I still see great value in reading for both entertainment and education.

Some novels are riveting from the very first page, while others make you put them down not because they are uninteresting [though some certainly are] but because of the profound impact they have had on you.

Here is my reading list for November:

1. Twilight of Democracy: The Failure of Politics and the Parting of Friends by Anne Applebaum

Once in a while, I prefer to read books that are outside my area of expertise and this book was one of those books. In this book, Anne Applebaum takes us through the dynamics, workings, and threats that are making democracy untenable. Authoritarianism is on the rise around the world, according to Applebaum’s Twilight of Democracy. Modern authoritarian dictators have all followed the same formula. Her entire book is a description of authoritarian playbook strategies implemented in Europe and the United Kingdom during the past few decades.

2.  Do It Afraid by Joyce Meyer

The devil’s most effective tool is the use of fear. But we need not allow him to govern us through our fears. Joyce Meyer uses her own life to teach us biblical truth in “Do It Afraid,” and she leads by example in helping us face our fears of failure, rejection, and rejection to do what God wants us to do.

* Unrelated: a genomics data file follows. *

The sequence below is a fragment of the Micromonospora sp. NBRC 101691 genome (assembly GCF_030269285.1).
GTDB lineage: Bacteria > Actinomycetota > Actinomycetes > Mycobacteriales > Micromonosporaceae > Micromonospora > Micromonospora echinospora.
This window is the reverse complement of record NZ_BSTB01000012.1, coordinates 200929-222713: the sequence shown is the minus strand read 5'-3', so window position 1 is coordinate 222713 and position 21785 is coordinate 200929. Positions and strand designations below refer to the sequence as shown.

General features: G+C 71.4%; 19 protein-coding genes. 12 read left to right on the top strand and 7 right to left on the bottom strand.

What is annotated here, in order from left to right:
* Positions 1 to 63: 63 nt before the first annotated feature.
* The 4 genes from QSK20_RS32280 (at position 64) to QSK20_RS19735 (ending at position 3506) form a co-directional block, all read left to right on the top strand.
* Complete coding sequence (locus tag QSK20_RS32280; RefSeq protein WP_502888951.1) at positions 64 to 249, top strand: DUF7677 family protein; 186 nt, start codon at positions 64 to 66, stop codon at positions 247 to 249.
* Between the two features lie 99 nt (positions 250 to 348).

3. Finding Me by Viola Davis

Some stories have the power to affect your emotions. One of them was this. Authentic reflections on a difficult life by one of our finest actresses. Of course, there was also love, and Viola Davis exploited it to her advantage. She also put in a lot of long hard hours, too! This is an inspiring and authentic story.

4. The Compound Effect by Darren Hardy

The idea of the book is that tiny actions over a long time will have a greater, more useful, and successful effect on your life than huge steps in a shorter time [that most people won’t stick to]. This book explains the compound effect and its life-changing effects. Self-help and personal development books can assist build beneficial habits and routines. I enjoyed portions of this book and disliked others. It’s meant to be inspiring, but some of the author’s suggestions are unrealistic, at least for me. He advocates using RSS feeds to filter content relevant to your personal or professional goals instead than reading newspapers or watching the news. This would create an extremely restricted worldview. The author’s advice on breaking bad habits and starting positive ones was wonderful.

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